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John Henry is stronger than ten men, and can dig through a mountain faster than a steam drill. Julius Lester’s folksy retelling of a popular African-American folk ballad has warmth, tall tale humor, and boundless energy. Jerry Pinkney illustrates the story with “rich colors borrowed from the rocks and the earth, so beautiful that they summon their own share of smiles and tears” (Booklist).
Emma has taken care of the Butler children since Sarah and Frances's mother, Fanny, left. Emma wants to raise the girls to have good hearts, as a rift in morals has ripped the Butler household apart: Sarah and their mother oppose the inhumanity of slavery, while Frances and their father, Pierce, believe in the Southern lifestyle and treatment of blacks.
Now, to pay off mounting gambling debts, Pierce decides to cash in his "assets." He hosts the biggest slave auction in American history, at the price of his humanity. During these two days, the skies weep on the proceedings below, for although Butler promises Emma's parents not to sell her: money, desperation, and greed enable him to justify his any misdeed. Through flashbacks and flash-forwards, and shifting first-person points of view, readers will travel with Emma and others through time and place, and come to understand that every decision has its consequences, and final judgment is passed down not by man, but by his maker.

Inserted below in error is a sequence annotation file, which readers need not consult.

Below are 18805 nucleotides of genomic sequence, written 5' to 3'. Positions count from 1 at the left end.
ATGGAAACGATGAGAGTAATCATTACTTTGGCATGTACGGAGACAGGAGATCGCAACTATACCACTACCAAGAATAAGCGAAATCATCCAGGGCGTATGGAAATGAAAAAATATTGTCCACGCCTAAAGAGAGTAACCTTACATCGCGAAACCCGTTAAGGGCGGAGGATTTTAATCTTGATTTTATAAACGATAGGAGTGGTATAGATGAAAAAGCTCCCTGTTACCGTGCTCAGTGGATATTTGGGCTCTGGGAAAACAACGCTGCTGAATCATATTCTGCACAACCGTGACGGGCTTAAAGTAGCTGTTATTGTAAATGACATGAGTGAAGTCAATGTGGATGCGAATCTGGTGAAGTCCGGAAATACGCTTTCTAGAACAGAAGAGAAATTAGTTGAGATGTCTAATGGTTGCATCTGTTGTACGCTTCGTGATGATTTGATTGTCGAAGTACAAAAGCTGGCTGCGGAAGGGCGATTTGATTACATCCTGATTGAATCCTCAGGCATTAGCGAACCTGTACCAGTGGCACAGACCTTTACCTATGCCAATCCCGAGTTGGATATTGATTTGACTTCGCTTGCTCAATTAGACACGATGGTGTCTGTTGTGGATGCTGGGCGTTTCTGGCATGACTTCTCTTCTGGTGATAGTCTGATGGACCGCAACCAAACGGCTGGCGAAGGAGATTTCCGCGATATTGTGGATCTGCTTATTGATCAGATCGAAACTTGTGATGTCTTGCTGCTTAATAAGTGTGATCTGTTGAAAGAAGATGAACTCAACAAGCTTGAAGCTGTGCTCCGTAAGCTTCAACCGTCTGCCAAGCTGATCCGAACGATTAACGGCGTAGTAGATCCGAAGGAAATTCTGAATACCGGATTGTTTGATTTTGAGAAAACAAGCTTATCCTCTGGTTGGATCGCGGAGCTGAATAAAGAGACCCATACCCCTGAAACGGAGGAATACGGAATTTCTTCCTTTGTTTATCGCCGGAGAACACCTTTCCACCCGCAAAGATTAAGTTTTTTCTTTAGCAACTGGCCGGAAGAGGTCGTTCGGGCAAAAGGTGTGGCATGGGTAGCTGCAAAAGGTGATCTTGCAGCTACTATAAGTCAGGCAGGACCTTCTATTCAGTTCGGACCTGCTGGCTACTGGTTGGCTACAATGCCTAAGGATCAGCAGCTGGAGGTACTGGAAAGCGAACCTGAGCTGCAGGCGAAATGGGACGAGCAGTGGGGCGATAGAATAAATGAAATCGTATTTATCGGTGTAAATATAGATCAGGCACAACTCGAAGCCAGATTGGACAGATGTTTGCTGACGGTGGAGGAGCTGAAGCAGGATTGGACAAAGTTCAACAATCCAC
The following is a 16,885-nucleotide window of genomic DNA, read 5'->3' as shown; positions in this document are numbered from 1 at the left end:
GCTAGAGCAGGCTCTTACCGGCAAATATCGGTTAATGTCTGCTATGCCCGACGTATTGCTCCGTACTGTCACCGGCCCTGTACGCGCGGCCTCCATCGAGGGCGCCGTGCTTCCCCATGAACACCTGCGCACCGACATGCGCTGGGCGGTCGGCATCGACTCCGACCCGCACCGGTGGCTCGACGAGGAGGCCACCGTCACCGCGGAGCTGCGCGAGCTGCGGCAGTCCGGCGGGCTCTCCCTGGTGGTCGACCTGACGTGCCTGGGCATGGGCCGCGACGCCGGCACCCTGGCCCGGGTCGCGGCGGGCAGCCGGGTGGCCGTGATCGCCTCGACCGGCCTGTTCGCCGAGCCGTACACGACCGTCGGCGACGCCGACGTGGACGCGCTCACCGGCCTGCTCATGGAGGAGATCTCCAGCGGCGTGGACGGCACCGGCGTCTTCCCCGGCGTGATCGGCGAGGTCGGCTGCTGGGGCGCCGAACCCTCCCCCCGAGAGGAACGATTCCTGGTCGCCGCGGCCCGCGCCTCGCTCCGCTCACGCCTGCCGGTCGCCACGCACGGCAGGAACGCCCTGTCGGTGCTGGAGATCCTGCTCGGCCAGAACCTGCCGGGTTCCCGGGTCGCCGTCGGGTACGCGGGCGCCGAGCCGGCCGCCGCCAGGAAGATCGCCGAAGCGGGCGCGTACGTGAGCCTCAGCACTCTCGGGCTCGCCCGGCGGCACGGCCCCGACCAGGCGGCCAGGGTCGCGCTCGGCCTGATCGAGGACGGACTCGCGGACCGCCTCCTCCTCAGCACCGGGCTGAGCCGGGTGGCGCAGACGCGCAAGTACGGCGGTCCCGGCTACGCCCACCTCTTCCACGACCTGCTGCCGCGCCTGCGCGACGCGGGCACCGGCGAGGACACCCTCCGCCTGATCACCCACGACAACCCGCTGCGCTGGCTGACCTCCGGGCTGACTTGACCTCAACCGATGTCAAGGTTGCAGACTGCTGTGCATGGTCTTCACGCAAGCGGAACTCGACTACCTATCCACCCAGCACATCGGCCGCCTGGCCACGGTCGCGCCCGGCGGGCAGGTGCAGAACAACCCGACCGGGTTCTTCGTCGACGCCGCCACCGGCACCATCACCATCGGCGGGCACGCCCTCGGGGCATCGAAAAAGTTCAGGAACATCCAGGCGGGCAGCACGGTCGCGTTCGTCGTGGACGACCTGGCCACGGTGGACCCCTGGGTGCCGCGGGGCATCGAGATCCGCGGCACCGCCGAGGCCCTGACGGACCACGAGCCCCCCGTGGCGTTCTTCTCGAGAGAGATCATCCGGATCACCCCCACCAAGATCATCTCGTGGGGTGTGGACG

When John Calvin Marshall graduated from Harvard in 1956 with a Ph.D. in philosophy, he was prepared for a life of teaching and relative tranquility. But History had another plan for him: in the nascent civil rights movement of the 1960s, he became first a spokesman, then a leader, and finally a shining symbol of the new generation of blacks who were demanding their full rights as citizens.
And All Our Wounds Forgiven is the story of John Calvin Marshall’s brief, turbulent, charismatic life, which ended, perhaps inevitably, in assassination. The novel is told in four alternating voices: that of John Calvin Marshall’s wife, Andrea; of Lisa Adams, the young white woman who as a student at Fisk University first heard Marshall speak and fell under his spell, later becoming his trusted aide and passionate mistress; of Bobby Card, a black civil rights leader operating in the heart of…[more]